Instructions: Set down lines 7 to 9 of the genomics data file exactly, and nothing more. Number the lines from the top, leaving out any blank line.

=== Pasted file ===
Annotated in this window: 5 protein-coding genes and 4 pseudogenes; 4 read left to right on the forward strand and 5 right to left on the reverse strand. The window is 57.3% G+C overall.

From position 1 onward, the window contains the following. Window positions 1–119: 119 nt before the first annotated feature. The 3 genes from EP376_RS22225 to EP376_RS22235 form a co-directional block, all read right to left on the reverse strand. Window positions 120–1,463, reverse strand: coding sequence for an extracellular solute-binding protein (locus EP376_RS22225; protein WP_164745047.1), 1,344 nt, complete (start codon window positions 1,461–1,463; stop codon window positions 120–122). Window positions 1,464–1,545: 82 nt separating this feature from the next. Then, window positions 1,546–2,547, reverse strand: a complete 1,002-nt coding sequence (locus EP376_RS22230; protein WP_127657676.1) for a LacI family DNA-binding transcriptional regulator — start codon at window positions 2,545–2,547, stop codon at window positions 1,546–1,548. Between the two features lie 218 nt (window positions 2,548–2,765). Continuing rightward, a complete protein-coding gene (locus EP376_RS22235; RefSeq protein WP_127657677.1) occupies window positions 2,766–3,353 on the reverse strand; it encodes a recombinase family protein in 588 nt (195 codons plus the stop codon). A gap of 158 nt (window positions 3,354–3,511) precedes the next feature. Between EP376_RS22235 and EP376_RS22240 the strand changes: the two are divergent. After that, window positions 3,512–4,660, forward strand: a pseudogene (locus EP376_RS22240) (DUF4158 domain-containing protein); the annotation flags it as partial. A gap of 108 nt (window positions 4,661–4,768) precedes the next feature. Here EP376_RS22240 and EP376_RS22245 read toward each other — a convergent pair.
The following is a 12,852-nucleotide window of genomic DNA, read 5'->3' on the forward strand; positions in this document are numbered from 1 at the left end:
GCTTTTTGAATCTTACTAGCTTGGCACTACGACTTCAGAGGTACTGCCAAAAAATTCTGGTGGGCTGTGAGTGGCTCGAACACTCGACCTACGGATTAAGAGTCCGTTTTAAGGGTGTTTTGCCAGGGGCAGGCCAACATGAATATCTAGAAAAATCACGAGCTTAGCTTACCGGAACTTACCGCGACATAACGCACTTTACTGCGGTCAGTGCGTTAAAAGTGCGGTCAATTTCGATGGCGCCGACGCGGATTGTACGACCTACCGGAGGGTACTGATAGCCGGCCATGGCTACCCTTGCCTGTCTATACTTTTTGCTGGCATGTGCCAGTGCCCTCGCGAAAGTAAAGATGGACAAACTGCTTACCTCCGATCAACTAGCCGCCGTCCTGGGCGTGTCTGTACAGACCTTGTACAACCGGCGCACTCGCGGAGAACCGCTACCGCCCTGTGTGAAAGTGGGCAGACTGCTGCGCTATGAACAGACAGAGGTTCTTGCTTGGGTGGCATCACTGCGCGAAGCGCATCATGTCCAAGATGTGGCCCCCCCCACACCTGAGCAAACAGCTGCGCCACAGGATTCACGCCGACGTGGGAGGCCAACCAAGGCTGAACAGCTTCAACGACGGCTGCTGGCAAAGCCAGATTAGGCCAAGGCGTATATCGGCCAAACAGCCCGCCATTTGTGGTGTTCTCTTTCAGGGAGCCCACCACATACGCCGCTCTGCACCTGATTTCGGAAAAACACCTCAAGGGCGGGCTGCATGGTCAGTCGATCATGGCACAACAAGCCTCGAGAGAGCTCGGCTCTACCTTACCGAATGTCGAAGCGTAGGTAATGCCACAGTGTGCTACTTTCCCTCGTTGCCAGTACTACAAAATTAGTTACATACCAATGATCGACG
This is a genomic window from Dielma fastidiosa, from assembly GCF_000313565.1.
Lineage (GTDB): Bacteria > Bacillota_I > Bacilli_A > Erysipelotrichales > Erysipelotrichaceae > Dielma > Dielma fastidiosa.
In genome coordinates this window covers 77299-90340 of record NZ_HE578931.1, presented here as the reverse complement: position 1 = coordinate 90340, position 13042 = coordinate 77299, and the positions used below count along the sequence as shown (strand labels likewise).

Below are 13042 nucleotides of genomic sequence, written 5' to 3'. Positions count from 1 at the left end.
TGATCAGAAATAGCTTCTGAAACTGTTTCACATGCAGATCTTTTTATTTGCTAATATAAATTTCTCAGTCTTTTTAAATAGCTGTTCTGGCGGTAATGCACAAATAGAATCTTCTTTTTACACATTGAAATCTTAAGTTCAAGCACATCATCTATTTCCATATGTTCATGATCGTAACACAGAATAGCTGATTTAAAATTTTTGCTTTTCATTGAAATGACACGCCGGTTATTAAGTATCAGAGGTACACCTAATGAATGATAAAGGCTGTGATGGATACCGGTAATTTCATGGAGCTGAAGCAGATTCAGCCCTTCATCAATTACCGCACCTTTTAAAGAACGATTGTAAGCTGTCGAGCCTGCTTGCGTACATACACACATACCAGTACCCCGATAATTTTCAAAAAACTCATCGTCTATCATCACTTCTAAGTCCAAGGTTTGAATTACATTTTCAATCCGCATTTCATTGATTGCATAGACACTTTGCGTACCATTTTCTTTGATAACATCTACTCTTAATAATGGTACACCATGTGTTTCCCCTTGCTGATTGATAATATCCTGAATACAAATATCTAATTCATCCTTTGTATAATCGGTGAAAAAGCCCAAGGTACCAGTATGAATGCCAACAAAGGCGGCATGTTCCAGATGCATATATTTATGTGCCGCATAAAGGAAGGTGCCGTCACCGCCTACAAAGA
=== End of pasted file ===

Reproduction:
In genome coordinates this window covers 77299-90340 of record NZ_HE578931.1, presented here as the reverse complement: position 1 = coordinate 90340, position 13042 = coordinate 77299, and the positions used below count along the sequence as shown (strand labels likewise).

Below are 13042 nucleotides of genomic sequence, written 5' to 3'. Positions count from 1 at the left end.
TGATCAGAAATAGCTTCTGAAACTGTTTCACATGCAGATCTTTTTATTTGCTAATATAAATTTCTCAGTCTTTTTAAATAGCTGTTCTGGCGGTAATGCACAAATAGAATCTTCTTTTTACACATTGAAATCTTAAGTTCAAGCACATCATCTATTTCCATATGTTCATGATCGTAACACAGAATAGCTGATTTAAAATTTTTGCTTTTCATTGAAATGACACGCCGGTTATTAAGTATCAGAGGTACACCTAATGAATGATAAAGGCTGTGATGGATACCGGTAATTTCATGGAGCTGAAGCAGATTCAGCCCTTCATCAATTACCGCACCTTTTAAAGAACGATTGTAAGCTGTCGAGCCTGCTTGCGTACATACACACATACCAGTACCCCGATAATTTTCAAAAAACTCATCGTCTATCATCACTTCTAAGTCCAAGGTTTGAATTACATTTTCAATCCGCATTTCATTGATTGCATAGACACTTTGCGTACCATTTTCTTTGATAACATCTACTCTTAATAATGGTACACCATGTGTTTCCCCTTGCTGATTGATAATATCCTGAATACAAATATCTAATTCATCCTTTGTATAATCGGTGAAAAAGCCCAAGGTACCAGTATGAATGCCAACAAAGGCGGCATGTTCCAGATGCATATATTTATGTGCCGCATAAAGGAAGGTGCCGTCACCGCCTACAAAGA